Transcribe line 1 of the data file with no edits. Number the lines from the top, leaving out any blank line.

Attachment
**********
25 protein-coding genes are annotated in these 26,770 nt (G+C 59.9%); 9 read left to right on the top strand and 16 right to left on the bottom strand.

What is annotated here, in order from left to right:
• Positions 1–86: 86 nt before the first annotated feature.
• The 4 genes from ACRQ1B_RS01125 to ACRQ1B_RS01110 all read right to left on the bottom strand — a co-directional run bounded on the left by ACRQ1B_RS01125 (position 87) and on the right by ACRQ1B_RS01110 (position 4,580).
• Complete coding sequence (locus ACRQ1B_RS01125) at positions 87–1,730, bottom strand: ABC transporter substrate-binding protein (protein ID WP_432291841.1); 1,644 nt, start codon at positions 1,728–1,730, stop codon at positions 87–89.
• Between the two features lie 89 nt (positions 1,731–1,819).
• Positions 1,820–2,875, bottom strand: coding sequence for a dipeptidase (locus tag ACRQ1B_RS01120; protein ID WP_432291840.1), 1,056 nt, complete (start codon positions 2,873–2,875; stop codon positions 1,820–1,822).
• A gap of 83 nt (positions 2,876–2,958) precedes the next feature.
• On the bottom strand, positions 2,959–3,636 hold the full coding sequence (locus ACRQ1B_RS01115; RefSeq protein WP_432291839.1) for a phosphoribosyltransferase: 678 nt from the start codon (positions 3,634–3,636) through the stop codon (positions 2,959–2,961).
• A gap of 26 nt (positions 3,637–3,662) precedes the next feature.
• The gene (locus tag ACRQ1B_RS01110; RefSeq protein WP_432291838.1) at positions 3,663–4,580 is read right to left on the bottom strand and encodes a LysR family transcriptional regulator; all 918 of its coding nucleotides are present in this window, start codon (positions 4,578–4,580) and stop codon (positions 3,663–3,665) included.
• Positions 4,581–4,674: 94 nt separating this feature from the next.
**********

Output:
25 protein-coding genes are annotated in these 26,770 nt (G+C 59.9%); 9 read left to right on the top strand and 16 right to left on the bottom strand.